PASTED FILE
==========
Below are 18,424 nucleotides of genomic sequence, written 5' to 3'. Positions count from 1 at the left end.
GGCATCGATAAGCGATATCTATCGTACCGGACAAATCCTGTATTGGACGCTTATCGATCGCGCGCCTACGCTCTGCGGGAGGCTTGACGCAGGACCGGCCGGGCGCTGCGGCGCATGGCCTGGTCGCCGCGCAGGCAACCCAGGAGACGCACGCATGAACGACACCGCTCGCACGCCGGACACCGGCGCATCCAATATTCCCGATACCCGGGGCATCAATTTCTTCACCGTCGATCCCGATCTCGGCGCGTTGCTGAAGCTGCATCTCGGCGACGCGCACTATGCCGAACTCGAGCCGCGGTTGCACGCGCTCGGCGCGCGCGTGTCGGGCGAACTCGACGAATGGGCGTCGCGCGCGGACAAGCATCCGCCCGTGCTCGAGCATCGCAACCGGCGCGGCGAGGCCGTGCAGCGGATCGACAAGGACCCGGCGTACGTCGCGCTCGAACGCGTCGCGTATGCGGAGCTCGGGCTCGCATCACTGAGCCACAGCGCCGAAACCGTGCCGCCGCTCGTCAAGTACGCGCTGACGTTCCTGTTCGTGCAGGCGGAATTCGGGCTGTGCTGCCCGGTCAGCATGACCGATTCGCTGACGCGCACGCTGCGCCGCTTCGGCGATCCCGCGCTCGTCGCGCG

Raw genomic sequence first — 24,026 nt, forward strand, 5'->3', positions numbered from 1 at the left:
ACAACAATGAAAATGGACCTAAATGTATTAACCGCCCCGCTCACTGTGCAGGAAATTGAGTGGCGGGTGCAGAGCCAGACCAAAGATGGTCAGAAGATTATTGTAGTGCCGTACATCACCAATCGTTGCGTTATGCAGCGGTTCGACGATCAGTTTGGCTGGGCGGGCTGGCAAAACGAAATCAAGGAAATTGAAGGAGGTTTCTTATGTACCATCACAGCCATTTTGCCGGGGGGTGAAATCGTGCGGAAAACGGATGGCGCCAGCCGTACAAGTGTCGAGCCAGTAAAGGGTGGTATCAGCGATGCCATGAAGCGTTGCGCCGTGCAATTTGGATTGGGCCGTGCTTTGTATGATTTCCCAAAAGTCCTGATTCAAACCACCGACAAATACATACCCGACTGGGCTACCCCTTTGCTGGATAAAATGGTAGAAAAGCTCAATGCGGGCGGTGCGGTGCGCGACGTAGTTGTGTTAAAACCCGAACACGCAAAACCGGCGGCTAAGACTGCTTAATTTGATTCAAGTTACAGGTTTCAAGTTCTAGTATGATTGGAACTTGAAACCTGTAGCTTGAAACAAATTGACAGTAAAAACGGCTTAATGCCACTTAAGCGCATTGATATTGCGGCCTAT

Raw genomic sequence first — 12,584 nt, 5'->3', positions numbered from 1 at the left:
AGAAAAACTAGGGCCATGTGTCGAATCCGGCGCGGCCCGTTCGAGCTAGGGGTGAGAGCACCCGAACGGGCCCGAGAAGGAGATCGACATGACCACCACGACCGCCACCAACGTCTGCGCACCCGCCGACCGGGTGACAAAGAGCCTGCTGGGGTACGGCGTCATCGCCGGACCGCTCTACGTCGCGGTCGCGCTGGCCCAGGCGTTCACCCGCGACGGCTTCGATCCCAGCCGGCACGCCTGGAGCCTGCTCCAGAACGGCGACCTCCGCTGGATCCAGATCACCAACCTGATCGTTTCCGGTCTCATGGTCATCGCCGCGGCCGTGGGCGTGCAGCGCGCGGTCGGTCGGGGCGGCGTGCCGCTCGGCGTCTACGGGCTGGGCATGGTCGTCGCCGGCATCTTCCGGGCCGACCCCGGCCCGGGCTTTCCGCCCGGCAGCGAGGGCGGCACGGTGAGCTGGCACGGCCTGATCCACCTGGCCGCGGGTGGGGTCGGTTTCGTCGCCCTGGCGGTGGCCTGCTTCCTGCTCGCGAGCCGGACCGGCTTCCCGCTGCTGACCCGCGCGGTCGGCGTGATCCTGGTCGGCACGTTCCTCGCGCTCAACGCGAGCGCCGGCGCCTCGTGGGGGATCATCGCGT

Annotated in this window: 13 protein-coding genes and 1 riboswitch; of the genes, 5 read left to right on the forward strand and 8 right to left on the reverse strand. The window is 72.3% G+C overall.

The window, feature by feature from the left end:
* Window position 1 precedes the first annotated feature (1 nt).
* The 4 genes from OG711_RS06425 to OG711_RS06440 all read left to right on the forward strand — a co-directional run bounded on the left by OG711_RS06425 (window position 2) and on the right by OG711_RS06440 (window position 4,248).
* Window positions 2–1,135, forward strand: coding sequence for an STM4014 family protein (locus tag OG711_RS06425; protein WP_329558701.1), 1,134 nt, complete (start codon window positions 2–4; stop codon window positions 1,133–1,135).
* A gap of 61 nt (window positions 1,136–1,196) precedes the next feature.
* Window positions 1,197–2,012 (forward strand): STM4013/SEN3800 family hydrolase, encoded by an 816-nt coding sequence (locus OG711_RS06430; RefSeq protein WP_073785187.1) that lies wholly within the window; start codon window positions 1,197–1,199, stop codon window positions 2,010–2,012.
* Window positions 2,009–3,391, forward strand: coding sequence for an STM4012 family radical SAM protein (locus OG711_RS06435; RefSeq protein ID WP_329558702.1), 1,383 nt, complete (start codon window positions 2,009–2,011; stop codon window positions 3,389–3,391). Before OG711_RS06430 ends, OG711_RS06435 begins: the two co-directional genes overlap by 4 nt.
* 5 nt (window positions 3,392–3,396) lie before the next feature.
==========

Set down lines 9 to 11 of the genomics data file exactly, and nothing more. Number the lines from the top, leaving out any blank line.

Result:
* Window position 1 precedes the first annotated feature (1 nt).
* The 4 genes from OG711_RS06425 to OG711_RS06440 all read left to right on the forward strand — a co-directional run bounded on the left by OG711_RS06425 (window position 2) and on the right by OG711_RS06440 (window position 4,248).
* Window positions 2–1,135, forward strand: coding sequence for an STM4014 family protein (locus tag OG711_RS06425; protein WP_329558701.1), 1,134 nt, complete (start codon window positions 2–4; stop codon window positions 1,133–1,135).